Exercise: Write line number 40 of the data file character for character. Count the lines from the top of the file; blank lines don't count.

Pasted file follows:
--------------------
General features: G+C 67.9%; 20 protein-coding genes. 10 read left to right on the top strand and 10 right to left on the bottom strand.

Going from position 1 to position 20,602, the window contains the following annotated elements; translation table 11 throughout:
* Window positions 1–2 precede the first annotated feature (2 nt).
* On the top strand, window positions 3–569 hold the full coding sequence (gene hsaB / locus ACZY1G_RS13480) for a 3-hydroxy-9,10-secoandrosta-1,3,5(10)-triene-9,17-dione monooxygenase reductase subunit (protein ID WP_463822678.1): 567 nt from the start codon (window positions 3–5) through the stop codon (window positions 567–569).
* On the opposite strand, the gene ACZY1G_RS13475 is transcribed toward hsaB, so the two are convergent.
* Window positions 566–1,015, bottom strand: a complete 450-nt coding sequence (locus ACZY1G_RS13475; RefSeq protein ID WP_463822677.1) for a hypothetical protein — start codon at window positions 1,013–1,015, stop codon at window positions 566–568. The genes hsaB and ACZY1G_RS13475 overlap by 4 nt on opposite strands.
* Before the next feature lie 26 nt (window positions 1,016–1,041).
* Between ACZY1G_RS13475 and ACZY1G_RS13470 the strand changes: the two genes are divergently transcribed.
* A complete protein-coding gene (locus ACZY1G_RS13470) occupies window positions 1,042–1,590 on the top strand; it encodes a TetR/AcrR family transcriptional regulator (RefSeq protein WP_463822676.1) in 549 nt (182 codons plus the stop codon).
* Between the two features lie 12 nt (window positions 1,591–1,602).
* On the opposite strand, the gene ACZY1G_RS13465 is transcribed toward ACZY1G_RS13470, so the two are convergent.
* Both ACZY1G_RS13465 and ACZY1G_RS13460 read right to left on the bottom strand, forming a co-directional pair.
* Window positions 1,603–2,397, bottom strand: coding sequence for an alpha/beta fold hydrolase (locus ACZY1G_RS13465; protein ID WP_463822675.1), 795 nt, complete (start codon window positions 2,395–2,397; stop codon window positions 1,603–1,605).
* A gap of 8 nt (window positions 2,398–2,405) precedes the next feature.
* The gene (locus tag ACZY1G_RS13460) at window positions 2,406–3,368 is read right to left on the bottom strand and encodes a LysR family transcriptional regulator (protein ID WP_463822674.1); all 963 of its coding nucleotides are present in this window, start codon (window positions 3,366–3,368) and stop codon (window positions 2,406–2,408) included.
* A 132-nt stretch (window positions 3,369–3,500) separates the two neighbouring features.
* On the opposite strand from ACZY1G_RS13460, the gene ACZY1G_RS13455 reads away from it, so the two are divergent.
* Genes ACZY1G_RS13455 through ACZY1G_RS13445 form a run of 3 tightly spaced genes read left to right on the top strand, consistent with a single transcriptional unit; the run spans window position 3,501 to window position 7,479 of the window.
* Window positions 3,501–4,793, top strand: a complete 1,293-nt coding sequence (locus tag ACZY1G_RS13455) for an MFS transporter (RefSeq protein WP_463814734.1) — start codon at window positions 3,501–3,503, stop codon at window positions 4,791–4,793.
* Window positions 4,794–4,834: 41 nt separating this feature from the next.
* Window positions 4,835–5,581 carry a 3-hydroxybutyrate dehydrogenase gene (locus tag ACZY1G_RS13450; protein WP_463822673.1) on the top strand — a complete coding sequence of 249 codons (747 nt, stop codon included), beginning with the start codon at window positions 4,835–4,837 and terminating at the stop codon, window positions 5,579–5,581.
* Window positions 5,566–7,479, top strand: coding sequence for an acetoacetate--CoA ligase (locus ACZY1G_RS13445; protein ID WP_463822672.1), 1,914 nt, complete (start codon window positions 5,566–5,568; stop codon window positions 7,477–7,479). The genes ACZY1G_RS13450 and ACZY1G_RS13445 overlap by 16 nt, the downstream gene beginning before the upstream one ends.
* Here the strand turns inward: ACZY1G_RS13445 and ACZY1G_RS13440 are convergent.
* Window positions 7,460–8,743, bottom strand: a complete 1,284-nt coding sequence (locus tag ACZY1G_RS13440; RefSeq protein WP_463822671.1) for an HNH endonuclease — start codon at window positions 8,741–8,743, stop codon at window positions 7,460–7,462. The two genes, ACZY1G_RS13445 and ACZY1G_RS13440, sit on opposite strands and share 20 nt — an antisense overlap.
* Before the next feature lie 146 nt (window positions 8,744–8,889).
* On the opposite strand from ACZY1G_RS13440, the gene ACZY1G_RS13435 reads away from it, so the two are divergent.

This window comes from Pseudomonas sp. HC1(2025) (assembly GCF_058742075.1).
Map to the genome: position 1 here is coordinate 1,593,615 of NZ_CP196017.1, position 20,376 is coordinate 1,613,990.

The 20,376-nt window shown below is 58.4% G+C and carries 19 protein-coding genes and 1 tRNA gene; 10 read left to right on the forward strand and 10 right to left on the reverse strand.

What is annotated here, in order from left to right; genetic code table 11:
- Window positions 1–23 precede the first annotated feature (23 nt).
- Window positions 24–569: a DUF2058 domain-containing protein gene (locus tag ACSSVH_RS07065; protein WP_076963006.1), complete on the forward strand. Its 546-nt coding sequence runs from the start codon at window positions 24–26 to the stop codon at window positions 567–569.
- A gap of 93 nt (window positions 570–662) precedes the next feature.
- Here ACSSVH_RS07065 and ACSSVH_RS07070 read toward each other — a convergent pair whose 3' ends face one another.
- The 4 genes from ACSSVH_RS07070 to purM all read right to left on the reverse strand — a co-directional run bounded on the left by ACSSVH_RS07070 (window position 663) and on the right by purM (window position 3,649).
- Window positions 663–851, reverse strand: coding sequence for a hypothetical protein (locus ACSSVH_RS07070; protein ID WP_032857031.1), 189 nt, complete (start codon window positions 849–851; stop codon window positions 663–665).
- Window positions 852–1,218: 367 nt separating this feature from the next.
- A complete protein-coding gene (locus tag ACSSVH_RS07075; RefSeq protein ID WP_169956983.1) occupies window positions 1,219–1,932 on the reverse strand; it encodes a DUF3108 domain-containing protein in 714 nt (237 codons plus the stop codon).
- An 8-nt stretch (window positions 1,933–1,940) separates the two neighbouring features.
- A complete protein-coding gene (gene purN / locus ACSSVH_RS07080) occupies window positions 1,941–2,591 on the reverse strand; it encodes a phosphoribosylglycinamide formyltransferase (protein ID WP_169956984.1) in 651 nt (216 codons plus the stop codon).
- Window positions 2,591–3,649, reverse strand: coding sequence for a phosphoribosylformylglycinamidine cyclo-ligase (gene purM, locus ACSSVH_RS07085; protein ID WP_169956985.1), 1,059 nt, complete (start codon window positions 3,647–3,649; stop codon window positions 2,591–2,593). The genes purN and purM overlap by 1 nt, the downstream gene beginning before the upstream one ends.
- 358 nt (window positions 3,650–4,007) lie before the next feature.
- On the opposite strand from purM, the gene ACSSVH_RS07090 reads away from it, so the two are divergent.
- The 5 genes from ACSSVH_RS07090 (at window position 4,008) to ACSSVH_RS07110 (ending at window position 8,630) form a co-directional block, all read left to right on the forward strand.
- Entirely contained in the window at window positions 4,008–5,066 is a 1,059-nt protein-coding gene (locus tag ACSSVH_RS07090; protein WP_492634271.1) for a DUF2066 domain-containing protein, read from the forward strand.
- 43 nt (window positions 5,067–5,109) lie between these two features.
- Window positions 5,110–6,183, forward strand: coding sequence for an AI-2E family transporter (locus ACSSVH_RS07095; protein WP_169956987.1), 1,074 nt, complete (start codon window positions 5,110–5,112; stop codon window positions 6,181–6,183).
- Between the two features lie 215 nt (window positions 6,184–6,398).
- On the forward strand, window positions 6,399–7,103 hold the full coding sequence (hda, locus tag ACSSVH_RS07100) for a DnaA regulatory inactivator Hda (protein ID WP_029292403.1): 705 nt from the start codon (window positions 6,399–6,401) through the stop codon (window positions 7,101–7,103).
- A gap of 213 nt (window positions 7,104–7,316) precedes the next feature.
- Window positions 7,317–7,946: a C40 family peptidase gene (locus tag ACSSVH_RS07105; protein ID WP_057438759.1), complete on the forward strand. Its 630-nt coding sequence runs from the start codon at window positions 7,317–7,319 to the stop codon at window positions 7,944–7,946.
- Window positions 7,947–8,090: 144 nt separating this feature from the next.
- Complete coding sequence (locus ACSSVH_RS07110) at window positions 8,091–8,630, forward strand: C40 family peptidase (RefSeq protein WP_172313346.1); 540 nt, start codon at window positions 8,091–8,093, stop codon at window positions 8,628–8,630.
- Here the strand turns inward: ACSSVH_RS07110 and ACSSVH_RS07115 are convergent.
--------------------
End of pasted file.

- A complete protein-coding gene (gene purN / locus ACSSVH_RS07080) occupies window positions 1,941–2,591 on the reverse strand; it encodes a phosphoribosylglycinamide formyltransferase (protein ID WP_169956984.1) in 651 nt (216 codons plus the stop codon).